[46] A Rare Antique Taxidermy Specimen of a Galapagos Islands Tortoise with Domed Shell Geochelone Elephantopus Darwini from James Island 19th Century

s i z e: 25.5 cm high, 26 cm long, 46 cm wide – 10 ins high, 22 ins long, 18 ins wide s e e: Finch & Co catalogue no. 6, item no. 31, for an example of a Giant Galapagos Islands Tortoiseshell Geochelone Nigra With a huge carapace, massive limbs and a long neck the Galapagos tortoise is the largest living tortoise in the world. This is partly due to its adaptation to living in an environment with an unreliable food supply as the larger the tortoise the more food it can store. The species with domed shells generally graze on grasses whilst those with saddle-backed shells are adapted for browsing shrubs. By 1875 they were so reduced in number it took Commander Cookson over a fortnight to find a single specimen on Indefatigable Island. However, since 1965 the Charles Darwin Research Station has worked hard to eradicate the non-indigenous feral goats, rats and pigs on the Islands that eat the tortoise’s eggs and have run a successful breeding programme boosting their numbers considerably, with the Ecuadorian National Park Service recently estimating a population of 3000 to 3500 individual tortoises.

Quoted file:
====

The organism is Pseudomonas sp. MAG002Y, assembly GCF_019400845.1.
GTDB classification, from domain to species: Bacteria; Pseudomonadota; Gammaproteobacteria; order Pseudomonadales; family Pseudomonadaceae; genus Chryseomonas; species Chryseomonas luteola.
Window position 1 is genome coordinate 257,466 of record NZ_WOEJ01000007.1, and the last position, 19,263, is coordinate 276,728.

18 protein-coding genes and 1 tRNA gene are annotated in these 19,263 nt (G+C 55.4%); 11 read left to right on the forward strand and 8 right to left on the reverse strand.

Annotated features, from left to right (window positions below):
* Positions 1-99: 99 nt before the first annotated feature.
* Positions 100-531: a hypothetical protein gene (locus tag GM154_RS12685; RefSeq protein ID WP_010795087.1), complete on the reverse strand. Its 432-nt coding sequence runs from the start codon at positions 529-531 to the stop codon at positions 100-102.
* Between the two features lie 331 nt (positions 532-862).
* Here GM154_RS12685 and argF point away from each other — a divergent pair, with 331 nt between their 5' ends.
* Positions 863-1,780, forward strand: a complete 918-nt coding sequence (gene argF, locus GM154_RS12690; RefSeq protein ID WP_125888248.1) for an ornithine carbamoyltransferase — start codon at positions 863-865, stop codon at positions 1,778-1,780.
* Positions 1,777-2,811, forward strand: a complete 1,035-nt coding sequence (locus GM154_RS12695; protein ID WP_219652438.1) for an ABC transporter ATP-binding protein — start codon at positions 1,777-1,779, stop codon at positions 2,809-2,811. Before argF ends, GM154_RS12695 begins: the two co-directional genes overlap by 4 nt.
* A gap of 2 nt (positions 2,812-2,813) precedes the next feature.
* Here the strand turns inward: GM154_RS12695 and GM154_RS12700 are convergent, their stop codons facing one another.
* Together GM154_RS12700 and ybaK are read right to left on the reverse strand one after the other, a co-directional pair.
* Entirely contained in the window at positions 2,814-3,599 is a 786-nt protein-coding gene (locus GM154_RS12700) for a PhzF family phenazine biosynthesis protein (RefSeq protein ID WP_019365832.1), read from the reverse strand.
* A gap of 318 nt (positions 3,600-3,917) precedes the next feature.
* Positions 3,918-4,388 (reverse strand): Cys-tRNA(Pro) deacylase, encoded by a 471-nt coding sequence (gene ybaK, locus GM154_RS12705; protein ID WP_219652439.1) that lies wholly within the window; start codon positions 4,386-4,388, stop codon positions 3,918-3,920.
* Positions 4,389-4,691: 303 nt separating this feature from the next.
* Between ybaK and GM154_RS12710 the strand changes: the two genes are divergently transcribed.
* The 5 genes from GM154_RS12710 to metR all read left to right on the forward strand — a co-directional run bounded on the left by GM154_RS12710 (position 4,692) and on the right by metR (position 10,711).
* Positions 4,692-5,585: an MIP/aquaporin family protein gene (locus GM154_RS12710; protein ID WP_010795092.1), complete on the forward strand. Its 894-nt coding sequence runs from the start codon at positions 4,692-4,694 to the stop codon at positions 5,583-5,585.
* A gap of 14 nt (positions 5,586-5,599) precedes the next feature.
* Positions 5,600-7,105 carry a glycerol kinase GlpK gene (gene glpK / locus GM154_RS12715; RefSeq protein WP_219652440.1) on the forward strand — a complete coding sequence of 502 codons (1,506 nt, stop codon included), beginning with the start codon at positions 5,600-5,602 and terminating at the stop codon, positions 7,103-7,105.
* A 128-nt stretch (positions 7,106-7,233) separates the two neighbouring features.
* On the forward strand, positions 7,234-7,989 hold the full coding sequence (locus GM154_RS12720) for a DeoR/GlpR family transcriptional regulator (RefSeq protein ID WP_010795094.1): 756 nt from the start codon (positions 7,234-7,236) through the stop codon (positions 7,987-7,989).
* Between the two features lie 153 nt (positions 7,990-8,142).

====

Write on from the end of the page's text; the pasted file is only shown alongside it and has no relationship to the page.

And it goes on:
[47] A Fine Double Sided Seychelles Coco De Mer of Female Form 19th Century

s i z e: 26.5 cm high, 30.5 cm wide, 17 cm deep – 10½ ins high, 12 ins wide, 6¾ ins deep s e e: Finch & Co catalogue no. 3, item no. 35, catalogue no. 15, item no. 31 and catalogue no. 19, item no. 21, for other examples A maldivian coco is described in the 1737 inventory of the Royal Danish Kunstkammer at Rosenberg Castle in Copenhagen as complete, rare and beautiful. However, the mysterious and legendary coco de mer actually comes from two of the 115 islands that make up the Seychelles in the West Indian Ocean and not from the Maldives as originally thought. The 17th century botanist Rumphius found them floating in the seas off the Maldive Islands, and so the double nuts were erroneously given the Latin name Lodoicea Maladivica by which they have been known ever since.

[48] A German Kabinettkunst